Rather, Jesus had a way of turning the world upside down, or at least our understanding of the world. Blessedness is not necessarily found in our happiness or in our visible prosperity. Blessedness is an attitude that looks to God for its fulfillment. The blessed are not those who deserve to be rewarded, but rather the blessed are those who see that which God has done and is doing in the world. The poor in spirit do not appear blessed because they seem to have no hope, but they are blessed because God has given them the kingdom of heaven. Those who mourn have no joy, but they are blessed because God will give them comfort. Those who are humiliated will be raised and those who are hungry and thirsty will be fed.

Are these attributes we should seek? Should be become poor in spirit that we might be blessed? Should we reject joy that we might mourn? Should we become a doormat so that God can lift us above our enemy? Should we starve ourselves as we wait for the righteousness of God to come to us? No, because if we seek suffering we will miss out on the blessedness that comes from sharing in the work of God.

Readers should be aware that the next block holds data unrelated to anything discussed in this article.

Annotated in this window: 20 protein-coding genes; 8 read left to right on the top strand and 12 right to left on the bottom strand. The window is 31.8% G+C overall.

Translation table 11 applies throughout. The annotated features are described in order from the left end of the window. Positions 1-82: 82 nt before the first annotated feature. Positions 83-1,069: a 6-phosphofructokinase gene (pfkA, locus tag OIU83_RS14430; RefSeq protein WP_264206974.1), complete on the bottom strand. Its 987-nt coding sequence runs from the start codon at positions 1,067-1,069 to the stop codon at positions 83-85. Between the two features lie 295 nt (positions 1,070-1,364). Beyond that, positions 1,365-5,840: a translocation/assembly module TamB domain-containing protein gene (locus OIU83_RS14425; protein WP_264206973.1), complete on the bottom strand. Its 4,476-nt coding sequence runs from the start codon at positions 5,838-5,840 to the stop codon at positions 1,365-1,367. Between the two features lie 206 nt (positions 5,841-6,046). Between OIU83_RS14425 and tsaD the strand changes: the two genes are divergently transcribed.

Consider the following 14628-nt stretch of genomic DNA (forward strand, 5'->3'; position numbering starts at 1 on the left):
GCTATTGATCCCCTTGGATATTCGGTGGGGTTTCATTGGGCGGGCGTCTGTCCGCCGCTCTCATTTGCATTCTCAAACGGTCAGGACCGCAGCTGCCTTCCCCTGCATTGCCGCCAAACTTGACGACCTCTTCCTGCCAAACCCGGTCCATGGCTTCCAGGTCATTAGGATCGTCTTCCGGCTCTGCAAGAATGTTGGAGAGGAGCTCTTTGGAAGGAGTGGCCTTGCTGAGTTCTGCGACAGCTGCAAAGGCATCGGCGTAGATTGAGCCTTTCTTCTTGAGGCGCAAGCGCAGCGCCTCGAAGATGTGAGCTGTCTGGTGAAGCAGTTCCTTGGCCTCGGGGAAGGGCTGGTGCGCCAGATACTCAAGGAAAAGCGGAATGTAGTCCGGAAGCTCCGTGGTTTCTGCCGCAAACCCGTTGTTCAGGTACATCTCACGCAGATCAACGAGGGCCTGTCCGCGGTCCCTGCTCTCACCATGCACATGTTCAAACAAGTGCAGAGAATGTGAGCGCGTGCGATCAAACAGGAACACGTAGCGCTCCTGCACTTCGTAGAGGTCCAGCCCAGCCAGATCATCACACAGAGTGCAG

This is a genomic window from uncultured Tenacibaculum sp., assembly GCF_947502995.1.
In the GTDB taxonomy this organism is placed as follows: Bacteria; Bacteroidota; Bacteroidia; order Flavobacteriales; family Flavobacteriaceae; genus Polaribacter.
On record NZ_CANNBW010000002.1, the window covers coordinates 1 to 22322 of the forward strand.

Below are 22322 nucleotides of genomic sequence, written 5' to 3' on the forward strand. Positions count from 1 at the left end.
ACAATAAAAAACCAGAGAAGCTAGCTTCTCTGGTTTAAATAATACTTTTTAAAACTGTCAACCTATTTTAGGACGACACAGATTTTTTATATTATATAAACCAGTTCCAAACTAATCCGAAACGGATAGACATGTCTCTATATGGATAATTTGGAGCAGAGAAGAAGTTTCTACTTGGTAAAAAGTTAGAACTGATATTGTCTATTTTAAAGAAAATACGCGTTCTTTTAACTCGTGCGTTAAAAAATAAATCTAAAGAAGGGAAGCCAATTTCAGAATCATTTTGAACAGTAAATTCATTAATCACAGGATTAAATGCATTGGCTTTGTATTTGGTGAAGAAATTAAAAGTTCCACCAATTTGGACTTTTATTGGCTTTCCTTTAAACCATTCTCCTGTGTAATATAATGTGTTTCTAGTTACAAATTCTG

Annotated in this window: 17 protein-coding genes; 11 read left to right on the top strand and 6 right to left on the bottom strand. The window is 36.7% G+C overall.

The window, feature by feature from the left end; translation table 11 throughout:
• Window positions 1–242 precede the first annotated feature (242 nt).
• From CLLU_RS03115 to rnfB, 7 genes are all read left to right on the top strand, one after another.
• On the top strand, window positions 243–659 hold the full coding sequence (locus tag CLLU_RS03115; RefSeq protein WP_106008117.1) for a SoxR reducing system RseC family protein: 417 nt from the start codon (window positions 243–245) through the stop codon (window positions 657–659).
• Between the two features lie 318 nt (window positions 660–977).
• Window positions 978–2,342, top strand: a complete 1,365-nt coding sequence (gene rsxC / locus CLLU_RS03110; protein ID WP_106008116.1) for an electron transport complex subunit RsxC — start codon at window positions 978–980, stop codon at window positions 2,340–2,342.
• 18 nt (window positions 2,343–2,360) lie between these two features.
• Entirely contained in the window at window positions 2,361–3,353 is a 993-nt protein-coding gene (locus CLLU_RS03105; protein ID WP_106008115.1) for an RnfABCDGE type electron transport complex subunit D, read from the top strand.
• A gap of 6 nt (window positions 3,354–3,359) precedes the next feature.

When we are poor in spirit, in mourning, humiliated and hungry, it is difficult to be participants in the overcoming work in God’s world. Sometimes all we have left is to fall into the arms of God’s grace and let Him fix our ills, like a child who runs to a mother with a skinned knee. Yet, there are other times when we do not face that type of suffering when God calls us to act in His stead for the sake of others. In these times we find another kind of blessedness. We can be merciful to those who are poor in spirit, shine God’s love to the mourning when we are pure in heart, and act as peacemakers to lift the meek. When we are persecuted, we can stand strong on faith in God and show those with a hunger and thirst a right and true relationship with God.